Michael D. Clark reports:
It’s a single seat on Lakota Schools’ governing board, but while holding that elected chair no one had more and longer impact on the giant school district than Joan Powell.
Half of those 16 years Powell were spent as school board president, where she guided four other members in overseeing Lakota’s explosive growth transforming the once rural Butler County district into the eighth largest in Ohio.
In Lakota’s 56-year history, only one other board member held a seat longer.
Outside of the five Lakota superintendents during her career who controlled the daily operations of the district, no board member has steered the school system more often than Powell.
And area leaders said she moved the district in the right direction, serving both school families and the business communities in the 63-square-mile district that encompasses West Chester and Liberty townships.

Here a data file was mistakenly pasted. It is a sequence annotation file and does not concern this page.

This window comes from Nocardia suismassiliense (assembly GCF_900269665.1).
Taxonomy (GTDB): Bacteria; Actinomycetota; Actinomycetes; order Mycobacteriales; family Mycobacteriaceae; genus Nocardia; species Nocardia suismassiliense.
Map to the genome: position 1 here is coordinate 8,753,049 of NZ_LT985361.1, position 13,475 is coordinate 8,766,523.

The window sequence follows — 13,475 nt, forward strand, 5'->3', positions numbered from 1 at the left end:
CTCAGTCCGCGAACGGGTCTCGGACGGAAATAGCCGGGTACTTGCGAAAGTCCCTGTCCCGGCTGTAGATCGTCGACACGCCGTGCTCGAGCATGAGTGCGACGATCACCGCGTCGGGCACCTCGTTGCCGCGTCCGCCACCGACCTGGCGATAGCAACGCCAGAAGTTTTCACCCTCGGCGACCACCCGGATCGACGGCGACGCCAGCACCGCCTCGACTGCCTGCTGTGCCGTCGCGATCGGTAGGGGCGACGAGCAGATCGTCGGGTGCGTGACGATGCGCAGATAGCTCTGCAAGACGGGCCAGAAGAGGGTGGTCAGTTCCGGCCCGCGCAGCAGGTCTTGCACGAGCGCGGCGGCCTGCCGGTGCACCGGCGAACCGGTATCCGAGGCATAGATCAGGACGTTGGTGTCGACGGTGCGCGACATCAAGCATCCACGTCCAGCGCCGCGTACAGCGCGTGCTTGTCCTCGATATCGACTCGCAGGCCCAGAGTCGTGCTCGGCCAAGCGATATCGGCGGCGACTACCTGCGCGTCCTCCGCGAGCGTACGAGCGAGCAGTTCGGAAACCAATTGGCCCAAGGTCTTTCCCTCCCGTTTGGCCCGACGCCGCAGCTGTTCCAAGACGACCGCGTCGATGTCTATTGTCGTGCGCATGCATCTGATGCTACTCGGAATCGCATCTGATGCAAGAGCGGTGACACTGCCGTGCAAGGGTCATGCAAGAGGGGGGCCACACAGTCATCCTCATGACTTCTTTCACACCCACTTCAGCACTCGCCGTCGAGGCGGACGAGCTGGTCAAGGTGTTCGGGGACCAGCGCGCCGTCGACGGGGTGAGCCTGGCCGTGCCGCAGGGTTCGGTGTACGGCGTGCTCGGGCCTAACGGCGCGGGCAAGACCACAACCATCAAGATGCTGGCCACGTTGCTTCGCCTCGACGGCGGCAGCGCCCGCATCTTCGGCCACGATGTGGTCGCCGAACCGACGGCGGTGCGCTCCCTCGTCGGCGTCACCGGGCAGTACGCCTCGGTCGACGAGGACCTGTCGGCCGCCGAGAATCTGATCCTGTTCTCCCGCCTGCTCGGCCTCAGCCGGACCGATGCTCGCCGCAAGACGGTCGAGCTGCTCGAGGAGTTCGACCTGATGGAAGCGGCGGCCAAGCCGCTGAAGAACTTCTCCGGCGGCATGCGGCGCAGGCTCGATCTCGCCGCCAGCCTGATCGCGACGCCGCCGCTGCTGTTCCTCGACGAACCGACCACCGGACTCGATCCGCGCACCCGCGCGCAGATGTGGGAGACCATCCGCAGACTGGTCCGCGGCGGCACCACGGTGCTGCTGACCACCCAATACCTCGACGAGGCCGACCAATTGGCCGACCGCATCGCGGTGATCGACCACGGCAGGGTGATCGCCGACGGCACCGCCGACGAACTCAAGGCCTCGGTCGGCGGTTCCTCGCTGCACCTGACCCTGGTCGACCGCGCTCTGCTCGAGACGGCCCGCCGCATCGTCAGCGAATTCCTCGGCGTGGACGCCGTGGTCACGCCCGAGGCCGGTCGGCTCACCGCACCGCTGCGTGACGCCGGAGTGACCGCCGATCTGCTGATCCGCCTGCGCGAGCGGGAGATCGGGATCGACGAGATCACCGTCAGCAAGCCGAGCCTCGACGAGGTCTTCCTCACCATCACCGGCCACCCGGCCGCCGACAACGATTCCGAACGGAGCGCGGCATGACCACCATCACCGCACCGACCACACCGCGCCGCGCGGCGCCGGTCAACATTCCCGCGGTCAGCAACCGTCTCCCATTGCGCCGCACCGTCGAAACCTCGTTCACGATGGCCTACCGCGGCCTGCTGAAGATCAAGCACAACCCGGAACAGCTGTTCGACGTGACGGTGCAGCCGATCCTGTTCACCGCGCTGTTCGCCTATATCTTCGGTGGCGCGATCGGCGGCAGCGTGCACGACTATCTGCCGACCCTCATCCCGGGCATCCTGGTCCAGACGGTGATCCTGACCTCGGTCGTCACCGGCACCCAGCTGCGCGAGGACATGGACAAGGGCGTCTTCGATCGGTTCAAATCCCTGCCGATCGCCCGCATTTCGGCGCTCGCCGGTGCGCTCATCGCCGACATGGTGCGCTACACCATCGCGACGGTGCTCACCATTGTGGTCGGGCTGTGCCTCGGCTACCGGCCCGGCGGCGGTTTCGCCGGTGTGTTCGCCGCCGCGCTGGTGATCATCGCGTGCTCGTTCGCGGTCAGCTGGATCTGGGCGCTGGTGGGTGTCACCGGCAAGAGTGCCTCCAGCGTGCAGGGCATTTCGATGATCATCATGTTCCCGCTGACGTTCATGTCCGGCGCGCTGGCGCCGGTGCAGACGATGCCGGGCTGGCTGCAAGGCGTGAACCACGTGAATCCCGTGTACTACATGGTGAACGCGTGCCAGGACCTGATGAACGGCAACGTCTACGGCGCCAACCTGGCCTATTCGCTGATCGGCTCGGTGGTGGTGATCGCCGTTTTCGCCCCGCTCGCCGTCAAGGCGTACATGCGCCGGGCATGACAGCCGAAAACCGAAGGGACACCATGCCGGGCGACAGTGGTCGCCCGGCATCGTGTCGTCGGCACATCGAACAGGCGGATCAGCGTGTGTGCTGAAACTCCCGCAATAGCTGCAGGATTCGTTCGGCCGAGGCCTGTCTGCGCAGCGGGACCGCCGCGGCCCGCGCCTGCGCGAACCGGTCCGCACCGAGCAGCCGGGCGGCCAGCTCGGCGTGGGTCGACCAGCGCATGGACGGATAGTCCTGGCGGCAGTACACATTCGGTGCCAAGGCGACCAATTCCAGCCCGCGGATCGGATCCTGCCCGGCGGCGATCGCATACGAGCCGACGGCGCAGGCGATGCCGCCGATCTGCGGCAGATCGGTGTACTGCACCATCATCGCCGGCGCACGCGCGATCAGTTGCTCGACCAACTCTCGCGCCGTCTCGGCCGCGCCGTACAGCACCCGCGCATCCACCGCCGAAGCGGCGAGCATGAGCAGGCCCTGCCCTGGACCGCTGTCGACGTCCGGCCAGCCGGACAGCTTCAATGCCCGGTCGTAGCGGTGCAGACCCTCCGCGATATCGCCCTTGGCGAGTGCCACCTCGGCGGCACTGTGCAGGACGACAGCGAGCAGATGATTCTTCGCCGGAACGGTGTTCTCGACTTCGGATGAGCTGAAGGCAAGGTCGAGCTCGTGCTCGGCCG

“When navigating tough decisions, I have observed her compass to be her commitment to educating future generations’ citizens, leaders, and workforce,” said veteran West Chester Township Administrator Judith Boyko.
“Joan’s leadership on the Lakota School Board has spanned a decade and a half of expansive, market driven residential growth in West Chester and Liberty Townships. She has always grasped the greater picture and understood the correlation between economic development and a sustainable tax base for the community and the schools,” Boyko said.
Joe Hinson, president and CEO of the West Chester-Liberty Chamber Alliance, said “Joan has played a key role in many projects that have led to Lakota being the excellent performing school district it is today. “
“From transitioning from one high school to two, to increasing the number of school buildings – now totaling 22, from working with five superintendents, to Lakota being honored as a school district of excellence for 11 straight years, Joan has worked tirelessly for our students and our communities of West Chester and Liberty Townships,” Hinson said.
Powell’s longevity on the board has been one of the few constants in an ever-changing Lakota.